Look out Victorian water customers – your utility may be rolling out smart meters!

It appears that water corporations have failed to heed the lessons learnt from the Victorian electricity smart meter debacle.

Nine out of seventeen water utilities in Victoria are contemplating, or have started, smart water meter rollouts.  The water businesses seem to be under the collective delusion that re-badging smart meters as ‘digital’ meters, ‘intelligent’ meters, or ‘data loggers’ will be the game-changer that allows them to avoid the Victorian electricity smart meter stigma.

Final pricing decisions handed down by the Essential Services Commission (ESC) for each of the corporations revealed an abundance of dubious claims made by water utilities about smart meters.  These include:

  • Digital metering will contribute to “efficiency savings and lower costs and customer prices”.

(Really? Perhaps the utility propagating this myth should read what the Auditor General had to say about Victoria’s costly rollout of electricity smart meters.)

  • Had “strong customer support for digital metering”.

(Does it? That’s news to us! SSMA also wonders if this utility has strong customer support for increased pulsed microwave irradiation of their properties and communities?)

  • Customers have requested digital water metering to enable them to “better monitor and manage their water consumption”.

(Exactly how difficult is it to walk out to one’s water meter to check usage?  Victorian electricity customers have hardly fallen over themselves to access on-line consumption data.  According to the 2015 technical study commissioned by the Victorian government, the capability included with Victorian smart meters to enable energy management via Home Area Networks “is rarely employed at present”.)

A snapshot in regard to the utilities in Victoria that are tangoing with smart meters follows:

Barwon Water is “commencing a transition to digital water meters, by starting with a trial project at Colac”.

Central Highlands Water has proposed “a full roll-out of digital meters across its entire water supply network, to be completed within the 2018–23 period. It has completed a proof-of-concept trial and has demonstrated strong customer support for digital metering”.

City West Water has “uncertainty in timing, cost, scope or benefits” of a smart meter rollout.  However, its webpage states that it is “working with South East Water and Yarra Valley Water to explore digital water metering”.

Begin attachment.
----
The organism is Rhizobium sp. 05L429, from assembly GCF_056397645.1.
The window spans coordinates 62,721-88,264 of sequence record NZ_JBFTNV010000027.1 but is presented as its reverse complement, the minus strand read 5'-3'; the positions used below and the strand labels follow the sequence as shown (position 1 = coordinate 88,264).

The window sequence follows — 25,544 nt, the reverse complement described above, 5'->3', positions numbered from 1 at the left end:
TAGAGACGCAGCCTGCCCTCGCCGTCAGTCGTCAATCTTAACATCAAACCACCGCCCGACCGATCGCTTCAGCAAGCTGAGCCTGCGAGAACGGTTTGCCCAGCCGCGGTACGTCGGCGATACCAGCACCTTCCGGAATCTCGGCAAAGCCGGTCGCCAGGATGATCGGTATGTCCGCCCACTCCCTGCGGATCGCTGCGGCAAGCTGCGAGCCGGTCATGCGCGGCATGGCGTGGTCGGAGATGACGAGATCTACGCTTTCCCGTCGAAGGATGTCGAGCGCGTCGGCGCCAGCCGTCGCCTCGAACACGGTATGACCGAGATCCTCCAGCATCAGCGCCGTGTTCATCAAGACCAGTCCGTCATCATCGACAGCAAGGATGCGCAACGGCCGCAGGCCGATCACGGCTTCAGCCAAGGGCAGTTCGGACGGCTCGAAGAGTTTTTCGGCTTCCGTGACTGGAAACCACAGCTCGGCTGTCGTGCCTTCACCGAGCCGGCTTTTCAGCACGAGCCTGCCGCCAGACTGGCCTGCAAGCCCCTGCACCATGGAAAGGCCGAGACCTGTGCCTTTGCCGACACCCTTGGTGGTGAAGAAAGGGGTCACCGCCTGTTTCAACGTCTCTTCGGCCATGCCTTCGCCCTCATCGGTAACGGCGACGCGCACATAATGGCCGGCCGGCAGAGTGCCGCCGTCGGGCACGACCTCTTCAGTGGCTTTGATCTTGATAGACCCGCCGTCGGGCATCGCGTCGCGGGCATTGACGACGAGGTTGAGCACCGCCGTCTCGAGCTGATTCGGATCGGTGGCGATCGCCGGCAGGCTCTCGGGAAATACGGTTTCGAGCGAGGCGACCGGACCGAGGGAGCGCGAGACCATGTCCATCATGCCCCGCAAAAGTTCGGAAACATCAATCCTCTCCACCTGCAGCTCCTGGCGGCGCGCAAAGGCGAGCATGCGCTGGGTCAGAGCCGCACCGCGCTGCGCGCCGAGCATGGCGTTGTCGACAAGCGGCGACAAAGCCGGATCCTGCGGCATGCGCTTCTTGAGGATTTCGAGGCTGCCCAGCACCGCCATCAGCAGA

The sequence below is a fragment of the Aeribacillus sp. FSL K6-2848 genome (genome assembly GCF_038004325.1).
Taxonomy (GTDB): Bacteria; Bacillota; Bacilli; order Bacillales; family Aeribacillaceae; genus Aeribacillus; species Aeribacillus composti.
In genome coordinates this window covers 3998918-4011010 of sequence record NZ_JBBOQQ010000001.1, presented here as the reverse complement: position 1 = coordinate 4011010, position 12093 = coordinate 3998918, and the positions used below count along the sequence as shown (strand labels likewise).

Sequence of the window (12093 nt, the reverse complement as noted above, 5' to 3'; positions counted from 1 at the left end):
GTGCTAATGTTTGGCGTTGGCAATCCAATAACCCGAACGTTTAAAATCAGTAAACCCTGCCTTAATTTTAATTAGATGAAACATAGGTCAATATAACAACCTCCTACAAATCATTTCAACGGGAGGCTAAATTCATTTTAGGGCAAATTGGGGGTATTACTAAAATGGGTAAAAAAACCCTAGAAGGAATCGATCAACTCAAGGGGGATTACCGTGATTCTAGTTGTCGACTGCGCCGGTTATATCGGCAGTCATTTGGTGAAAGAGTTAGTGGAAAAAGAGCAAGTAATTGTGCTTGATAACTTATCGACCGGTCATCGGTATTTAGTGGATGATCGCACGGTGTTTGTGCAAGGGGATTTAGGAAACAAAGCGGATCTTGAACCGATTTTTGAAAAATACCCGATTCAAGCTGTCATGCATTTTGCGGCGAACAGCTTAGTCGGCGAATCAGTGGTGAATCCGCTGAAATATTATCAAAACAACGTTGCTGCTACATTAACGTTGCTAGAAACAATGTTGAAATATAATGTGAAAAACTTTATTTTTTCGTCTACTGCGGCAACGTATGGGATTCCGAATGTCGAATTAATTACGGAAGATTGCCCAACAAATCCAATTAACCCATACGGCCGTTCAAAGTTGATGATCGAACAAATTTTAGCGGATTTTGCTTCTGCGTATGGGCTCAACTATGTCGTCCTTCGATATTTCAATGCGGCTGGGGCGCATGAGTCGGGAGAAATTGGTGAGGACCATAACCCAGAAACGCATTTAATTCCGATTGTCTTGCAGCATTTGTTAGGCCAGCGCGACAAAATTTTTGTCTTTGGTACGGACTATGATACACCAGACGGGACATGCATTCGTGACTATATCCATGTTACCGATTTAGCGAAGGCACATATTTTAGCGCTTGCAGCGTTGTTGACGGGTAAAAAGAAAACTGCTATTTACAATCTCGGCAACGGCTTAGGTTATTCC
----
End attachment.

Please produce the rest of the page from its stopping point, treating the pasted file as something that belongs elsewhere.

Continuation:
Coliban Water, in response to a number of submissions from the public to the ESC expressing alarm about its intended rollout, has committed to undertake an independent peer review to confirm whether the rollout should continue.  It has also “sought to address concerns by developing a policy for the conditional opt-out from digital meter installation for customers with genuine health concerns and for the voluntary take-up of time-of-use tariffs”.

Goulburn Valley Water is “introducing digital services in response to feedback that customers value real time notifications”.

GWMWater plans to improve outcomes for customers by “extending digital metering from rural to urban customers, contributing to efficiency savings and lower costs and customer prices”.

North East Water “has $1.00 million of capital expenditure for a smart water meter trial. Its customers [we doubt it] requested smart water meters to enable them to better monitor and manage their water consumption.”

South East Water: “has established an appropriate set of criteria to evaluate its digital meter pilot program before preparing a business case to proceed with a broader roll-out.”

Yarra Valley Water: “advised it would undertake a digital water metering pilot.”

For previous posts on this issue, see:
Water authorities rolling out wireless smart meters!
Smart water meter “trials” have commenced!

Victorian water corporations are entirely owned by, and report to, the Victorian Government.  If you wish to raise concerns about the rollout of smart water meters in Victoria, write to the Hon. Lisa Neville, Minister for Water: lisa.neville@parliament.vic.gov.au 

Make sure that you also copy in the Managing Director of your own water utility!

 “There’s a moment when you have to choose whether to be silent or to stand up.”
 — Malala

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11 Responses to Look out Victorian water customers – your utility may be rolling out smart meters!

  1. Rachael says: